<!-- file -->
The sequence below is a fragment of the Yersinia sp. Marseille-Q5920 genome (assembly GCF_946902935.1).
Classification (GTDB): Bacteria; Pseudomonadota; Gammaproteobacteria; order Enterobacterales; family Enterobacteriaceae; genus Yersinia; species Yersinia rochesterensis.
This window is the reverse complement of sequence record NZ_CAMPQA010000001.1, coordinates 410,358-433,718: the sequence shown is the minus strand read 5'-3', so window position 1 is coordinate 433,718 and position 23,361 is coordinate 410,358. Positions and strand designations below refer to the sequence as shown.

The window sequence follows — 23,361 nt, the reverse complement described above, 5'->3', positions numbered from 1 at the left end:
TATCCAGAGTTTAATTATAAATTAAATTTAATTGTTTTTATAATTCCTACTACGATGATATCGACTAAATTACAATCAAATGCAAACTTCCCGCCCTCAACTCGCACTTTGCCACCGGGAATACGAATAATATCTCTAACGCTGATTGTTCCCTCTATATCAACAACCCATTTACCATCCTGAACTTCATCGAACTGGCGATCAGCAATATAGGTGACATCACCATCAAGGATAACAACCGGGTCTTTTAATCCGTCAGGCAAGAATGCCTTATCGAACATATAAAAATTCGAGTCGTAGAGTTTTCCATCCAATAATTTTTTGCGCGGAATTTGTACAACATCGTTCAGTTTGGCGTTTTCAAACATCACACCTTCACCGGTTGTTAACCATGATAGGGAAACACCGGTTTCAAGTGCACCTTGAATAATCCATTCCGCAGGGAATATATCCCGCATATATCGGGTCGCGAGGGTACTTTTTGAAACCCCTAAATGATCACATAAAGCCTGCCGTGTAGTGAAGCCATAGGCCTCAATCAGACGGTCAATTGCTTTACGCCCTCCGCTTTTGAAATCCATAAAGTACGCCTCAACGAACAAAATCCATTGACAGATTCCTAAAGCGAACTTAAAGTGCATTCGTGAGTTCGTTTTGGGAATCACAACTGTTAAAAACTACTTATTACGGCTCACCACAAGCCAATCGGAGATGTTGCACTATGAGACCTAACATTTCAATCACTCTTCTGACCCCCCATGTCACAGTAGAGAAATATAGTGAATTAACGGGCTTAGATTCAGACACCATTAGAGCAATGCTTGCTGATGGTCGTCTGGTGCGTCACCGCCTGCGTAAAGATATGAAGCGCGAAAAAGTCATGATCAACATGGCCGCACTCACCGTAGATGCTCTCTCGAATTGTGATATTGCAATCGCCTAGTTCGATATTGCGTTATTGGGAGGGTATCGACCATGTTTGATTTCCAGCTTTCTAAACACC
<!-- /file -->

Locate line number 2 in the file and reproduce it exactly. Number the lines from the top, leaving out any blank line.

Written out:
Classification (GTDB): Bacteria; Pseudomonadota; Gammaproteobacteria; order Enterobacterales; family Enterobacteriaceae; genus Yersinia; species Yersinia rochesterensis.